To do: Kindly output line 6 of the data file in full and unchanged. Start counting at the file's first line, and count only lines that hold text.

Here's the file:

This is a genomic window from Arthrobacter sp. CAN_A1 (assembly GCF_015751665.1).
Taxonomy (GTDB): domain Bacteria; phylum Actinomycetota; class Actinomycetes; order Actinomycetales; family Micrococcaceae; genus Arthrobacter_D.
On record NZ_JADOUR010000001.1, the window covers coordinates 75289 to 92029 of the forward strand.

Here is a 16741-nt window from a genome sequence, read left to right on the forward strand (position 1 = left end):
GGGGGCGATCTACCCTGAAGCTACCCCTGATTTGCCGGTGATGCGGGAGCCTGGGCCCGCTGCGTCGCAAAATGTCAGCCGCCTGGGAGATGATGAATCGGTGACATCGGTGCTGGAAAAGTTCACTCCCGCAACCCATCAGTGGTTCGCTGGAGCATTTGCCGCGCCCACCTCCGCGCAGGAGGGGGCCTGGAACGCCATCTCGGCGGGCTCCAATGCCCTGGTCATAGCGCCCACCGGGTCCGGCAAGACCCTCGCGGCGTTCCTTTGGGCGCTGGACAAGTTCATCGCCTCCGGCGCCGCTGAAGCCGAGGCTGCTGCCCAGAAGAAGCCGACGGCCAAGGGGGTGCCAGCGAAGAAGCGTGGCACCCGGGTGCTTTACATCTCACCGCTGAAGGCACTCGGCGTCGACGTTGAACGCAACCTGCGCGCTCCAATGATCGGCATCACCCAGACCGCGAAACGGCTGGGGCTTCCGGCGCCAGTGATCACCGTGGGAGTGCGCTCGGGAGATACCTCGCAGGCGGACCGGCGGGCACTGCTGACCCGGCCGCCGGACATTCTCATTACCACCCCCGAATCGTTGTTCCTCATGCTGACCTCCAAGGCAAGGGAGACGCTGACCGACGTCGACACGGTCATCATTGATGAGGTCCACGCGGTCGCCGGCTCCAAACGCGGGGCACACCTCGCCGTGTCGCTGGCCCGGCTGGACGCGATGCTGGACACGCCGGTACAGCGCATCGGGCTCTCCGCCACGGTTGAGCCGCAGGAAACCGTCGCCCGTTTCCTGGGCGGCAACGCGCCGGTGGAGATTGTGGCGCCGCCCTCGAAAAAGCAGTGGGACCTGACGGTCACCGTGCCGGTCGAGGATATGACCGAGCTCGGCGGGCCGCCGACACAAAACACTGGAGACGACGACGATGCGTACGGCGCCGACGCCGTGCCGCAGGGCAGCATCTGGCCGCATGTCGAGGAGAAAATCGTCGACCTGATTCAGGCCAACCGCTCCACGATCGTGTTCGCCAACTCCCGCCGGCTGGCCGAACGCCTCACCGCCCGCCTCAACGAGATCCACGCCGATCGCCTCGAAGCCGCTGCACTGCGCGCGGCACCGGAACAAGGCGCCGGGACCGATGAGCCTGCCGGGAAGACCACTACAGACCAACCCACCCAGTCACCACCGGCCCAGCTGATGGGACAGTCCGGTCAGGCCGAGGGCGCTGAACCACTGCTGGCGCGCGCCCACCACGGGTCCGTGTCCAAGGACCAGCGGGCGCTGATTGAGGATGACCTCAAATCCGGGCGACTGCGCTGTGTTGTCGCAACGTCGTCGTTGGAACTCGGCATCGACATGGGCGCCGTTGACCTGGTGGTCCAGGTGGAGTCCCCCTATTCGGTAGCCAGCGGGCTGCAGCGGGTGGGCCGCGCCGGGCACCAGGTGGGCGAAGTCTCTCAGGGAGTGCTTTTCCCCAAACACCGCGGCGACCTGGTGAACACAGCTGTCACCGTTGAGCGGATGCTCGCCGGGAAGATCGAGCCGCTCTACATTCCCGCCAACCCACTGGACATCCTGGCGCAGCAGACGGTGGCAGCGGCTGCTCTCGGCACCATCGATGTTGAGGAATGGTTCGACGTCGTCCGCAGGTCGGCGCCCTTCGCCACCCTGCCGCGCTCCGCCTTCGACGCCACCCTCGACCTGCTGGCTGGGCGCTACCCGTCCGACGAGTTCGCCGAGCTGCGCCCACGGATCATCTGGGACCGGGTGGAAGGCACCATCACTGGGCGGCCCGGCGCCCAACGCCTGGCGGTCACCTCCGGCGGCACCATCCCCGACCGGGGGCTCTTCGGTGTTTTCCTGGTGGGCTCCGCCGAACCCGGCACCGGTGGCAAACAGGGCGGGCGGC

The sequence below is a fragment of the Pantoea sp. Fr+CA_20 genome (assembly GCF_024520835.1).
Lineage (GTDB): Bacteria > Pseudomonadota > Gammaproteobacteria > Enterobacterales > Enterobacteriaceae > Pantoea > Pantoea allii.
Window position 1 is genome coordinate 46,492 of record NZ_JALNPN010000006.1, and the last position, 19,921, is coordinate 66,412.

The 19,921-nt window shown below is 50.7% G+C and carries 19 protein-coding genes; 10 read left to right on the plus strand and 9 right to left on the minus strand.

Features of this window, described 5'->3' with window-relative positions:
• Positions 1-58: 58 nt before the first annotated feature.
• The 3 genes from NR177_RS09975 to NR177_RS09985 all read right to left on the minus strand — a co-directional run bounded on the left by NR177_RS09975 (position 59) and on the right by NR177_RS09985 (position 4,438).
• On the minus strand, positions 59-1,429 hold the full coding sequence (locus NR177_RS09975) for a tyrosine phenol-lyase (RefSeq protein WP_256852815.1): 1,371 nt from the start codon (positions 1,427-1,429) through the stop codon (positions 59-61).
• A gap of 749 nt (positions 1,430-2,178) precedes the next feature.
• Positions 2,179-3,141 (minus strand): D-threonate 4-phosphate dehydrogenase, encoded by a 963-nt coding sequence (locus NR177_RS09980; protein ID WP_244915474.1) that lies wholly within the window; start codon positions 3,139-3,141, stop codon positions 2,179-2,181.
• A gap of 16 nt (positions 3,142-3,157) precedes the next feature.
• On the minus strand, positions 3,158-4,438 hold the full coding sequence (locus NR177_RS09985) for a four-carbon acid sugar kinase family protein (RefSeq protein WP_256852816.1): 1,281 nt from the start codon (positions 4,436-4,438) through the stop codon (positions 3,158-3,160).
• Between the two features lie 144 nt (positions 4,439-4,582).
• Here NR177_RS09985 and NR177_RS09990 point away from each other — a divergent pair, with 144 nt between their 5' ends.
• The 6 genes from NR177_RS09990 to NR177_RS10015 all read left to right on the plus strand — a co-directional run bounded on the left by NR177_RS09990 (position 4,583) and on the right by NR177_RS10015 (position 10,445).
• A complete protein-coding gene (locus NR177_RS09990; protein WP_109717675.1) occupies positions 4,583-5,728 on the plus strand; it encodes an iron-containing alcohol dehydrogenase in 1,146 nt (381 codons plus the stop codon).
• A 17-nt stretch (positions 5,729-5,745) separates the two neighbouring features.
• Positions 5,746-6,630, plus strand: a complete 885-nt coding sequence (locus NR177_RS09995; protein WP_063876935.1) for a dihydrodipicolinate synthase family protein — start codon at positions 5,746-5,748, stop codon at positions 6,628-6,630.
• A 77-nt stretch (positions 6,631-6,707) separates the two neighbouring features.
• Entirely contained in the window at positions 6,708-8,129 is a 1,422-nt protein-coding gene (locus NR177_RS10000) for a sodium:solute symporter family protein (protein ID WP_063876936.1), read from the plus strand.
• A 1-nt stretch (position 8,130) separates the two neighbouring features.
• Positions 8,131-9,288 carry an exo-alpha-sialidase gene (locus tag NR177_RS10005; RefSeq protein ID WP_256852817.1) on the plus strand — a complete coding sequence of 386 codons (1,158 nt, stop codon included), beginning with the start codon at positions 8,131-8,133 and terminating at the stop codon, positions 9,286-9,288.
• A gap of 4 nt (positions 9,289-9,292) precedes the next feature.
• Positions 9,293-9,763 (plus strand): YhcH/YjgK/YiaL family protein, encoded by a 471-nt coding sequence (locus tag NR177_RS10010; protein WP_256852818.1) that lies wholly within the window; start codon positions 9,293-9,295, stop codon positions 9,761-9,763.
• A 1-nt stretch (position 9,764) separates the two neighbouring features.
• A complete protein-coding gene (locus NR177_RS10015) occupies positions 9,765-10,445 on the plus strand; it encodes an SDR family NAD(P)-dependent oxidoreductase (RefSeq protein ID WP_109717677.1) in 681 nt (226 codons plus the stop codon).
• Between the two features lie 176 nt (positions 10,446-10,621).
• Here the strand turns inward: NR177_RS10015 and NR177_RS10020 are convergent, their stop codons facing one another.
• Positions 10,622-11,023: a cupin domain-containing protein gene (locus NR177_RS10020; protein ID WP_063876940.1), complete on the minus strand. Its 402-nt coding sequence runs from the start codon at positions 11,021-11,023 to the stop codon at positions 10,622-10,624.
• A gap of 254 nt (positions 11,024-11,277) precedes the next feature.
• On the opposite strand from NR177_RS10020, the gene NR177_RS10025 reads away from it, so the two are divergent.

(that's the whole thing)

The sequence below is a fragment of the Pantoea sp. Fr+CA_20 genome (assembly GCF_024520835.1).